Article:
What You Need to Know Before Ovarian Surgery

Ovary removal for ovarian cancer prevention carries some risk in premenopausal women

/ Author:  / Reviewed by: Robert Carlson, M.D Beth Bolt, RPh

(RxWiki News) About one out of 70 women will be diagnosed with ovarian cancer in their lifetime. Surgically removing the ovaries is one way to prevent this cancer.

A recent review of previous studies examined the risks and benefits of removing the ovaries versus keeping them at the time of hysterectomy (surgical removal of the uterus). Either decision carries the possible risk of negatively affecting other major systems in the body. The ovaries produce the hormones that are necessary for the body to function normally.

The author of this review wanted to outline the risks and benefits of ovary removal on ovarian cancer, heart disease, hip fractures, sexual function and general cognition (basic mental ability). It was the author's hope that this review will help doctors appropriately counsel patients.

The review found that premenopausal women undergoing hysterectomy should be discouraged from ovarian removal because of the effects of hormone loss on sexual function and heart disease. Postmenopausal women were found to be generally unaffected and were recommended to get their ovaries removed to prevent the onset of ovarian cancer.

"Discuss the risks of elective ovary removal with your gynecologist."

This review was conducted at the University of North Carolina at Chapel Hill and authored by Catherine A. Matthews, MD, professor of Obstetrics and Gynecology in the UNC Department of Obstetrics and Gynecology.

Dr. Matthews conducted this review because she realized that much of the data and approaches surrounding elective ovary removal were conflicting and varied. She argued that this lack of consistency could be dangerous to women's health.

The ovaries produce the two main hormones in women called estrogen and testosterone. Many women elect to remove the ovaries to prevent ovarian cancer. However, different studies covered in this review showed that the health consequences of removal might outweigh the benefits of ovarian cancer prevention.

After menopause, estrogen production drops below the rate needed to maintain the normal function of all the internal systems of the body, especially healthy heart functioning. If the ovaries are removed, a woman is forced into menopause if she hasn't already gone through it. 

This review noted that testosterone is still produced after menopause, unless menopause was forced by ovary removal. Estrogen and testosterone both affect sexual desire and function.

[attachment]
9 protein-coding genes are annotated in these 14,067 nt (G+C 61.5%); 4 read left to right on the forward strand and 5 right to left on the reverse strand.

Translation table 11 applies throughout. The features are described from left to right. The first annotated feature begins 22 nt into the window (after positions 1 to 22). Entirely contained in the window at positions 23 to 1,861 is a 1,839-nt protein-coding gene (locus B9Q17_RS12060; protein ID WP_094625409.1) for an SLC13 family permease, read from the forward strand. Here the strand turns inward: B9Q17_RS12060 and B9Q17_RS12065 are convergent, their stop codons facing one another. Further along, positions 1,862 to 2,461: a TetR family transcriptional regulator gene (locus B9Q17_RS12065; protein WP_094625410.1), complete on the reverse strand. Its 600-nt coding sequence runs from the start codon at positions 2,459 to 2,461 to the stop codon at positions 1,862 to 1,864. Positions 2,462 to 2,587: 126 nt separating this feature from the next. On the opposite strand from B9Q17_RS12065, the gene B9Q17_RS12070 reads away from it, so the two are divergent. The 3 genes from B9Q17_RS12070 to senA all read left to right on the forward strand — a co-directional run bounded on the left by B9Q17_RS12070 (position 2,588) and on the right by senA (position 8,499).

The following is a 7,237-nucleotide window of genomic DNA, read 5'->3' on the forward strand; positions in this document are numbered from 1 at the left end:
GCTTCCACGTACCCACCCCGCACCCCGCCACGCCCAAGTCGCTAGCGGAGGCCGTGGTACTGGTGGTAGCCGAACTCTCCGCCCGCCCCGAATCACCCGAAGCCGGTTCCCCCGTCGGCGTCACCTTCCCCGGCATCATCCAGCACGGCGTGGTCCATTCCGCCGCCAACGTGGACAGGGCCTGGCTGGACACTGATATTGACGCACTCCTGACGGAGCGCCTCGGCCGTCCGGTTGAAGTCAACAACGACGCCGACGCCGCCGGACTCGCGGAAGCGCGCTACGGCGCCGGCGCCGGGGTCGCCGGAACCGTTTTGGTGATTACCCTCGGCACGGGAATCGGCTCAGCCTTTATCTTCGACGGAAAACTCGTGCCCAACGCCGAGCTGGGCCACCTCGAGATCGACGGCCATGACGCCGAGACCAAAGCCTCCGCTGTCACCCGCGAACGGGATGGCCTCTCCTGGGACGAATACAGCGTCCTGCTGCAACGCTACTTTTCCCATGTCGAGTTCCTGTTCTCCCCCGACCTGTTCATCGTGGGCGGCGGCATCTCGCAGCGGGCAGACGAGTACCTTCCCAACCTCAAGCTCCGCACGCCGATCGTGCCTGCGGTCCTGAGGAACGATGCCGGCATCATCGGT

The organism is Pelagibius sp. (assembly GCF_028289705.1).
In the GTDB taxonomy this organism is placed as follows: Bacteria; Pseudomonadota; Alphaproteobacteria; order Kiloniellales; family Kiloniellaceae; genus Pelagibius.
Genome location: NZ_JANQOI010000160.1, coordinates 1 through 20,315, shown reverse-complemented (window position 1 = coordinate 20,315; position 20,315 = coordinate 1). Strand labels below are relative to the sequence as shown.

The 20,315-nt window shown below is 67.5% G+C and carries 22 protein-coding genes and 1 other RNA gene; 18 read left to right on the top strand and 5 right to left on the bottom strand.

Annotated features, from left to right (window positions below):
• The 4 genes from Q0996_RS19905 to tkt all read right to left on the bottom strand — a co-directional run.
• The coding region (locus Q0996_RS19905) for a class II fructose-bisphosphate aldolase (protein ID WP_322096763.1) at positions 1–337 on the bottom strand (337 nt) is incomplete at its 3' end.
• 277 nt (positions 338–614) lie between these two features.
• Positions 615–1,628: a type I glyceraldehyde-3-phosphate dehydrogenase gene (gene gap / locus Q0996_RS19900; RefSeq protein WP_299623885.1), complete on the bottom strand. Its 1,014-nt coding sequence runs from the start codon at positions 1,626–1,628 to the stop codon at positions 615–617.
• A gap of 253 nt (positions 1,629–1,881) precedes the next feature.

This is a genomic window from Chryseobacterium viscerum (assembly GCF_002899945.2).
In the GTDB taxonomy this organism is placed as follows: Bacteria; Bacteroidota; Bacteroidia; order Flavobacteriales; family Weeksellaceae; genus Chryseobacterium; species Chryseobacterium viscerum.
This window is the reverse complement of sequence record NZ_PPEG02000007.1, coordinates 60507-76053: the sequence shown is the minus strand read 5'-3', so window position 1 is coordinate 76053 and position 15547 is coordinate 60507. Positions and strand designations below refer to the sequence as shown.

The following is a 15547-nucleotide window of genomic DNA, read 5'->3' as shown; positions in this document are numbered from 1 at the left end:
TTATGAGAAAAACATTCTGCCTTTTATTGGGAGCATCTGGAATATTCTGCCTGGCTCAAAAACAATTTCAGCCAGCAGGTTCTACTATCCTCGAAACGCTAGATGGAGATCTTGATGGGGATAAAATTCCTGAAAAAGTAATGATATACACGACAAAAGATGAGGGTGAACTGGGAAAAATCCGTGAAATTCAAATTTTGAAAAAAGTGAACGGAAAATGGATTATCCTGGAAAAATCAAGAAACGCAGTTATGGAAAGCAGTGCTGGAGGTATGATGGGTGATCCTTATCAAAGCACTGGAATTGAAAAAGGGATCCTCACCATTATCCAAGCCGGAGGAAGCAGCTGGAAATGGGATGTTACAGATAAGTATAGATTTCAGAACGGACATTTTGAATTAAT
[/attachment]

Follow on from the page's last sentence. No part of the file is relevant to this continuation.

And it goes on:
Approximately 292,000 women die from heart disease each year in the United States, whereas about 22,000 women die from ovarian cancer.

Dr. Matthews found that premenopausal women, or women under the age of 50, can be strongly affected by the hormone loss that is caused by removing the ovaries. The risk of coronary heart disease increases substantially without estrogen, and the negative effects associated with this deprivation is likely to substantially outweigh the beneficial effects of removal on ovarian cancer prevention.

Study data also showed that sexual function can be negatively impacted by hormone deprivation in women under 50. Dr. Matthews concluded that premenopausal women should be discouraged from getting elective ovary removal surgery.

Postmenopausal women, or women over the age of 50, have already experienced a sharp decline in hormone production from menopause. Therefore, studies found that ovarian removal would not pose a significant risk increase for coronary heart disease or sexual dysfunction. Multiple studies suggested that the benefit of ovarian cancer prevention by removal could possibly outweigh potential negative effects on any of the health issues discussed.

The studies surrounding mental function and hip fractures were inconsistent, inconclusive, and few, especially for premenopausal women. For the most part, Dr. Matthews found that postmenopausal women who had their ovaries removed were shown to be affected very little or not at all in the areas of mental function and hip fractures.

Dr. Matthews believes that more studies need to be done in these areas.

The review noted that there is a difference between elective ovary removal and risk-reducing ovary removal. Some women have a mutation of the BRCA gene and are encouraged to undergo ovary removal because their cancer risk is very much increased.

However, most women are not genetically at risk. It is estimated that between 0.1 and 0.6 percent of women are affected by this mutation. Dr. Matthews explained that most women do not need to worry about this hereditary risk.

Dr. Matthews determined that an evidence-based standard of practice was needed to help doctors be able to adequately inform patients of the risks involved and then council them appropriately. She believes that the use of this real-life published data summary is absolutely necessary for doctors to adequately and appropriately communicate with their patients.

This study was published online in the July 18 edition of the Journal of Women's Health.

Review Date: 
August 1, 2013
Last Updated:
December 31, 2013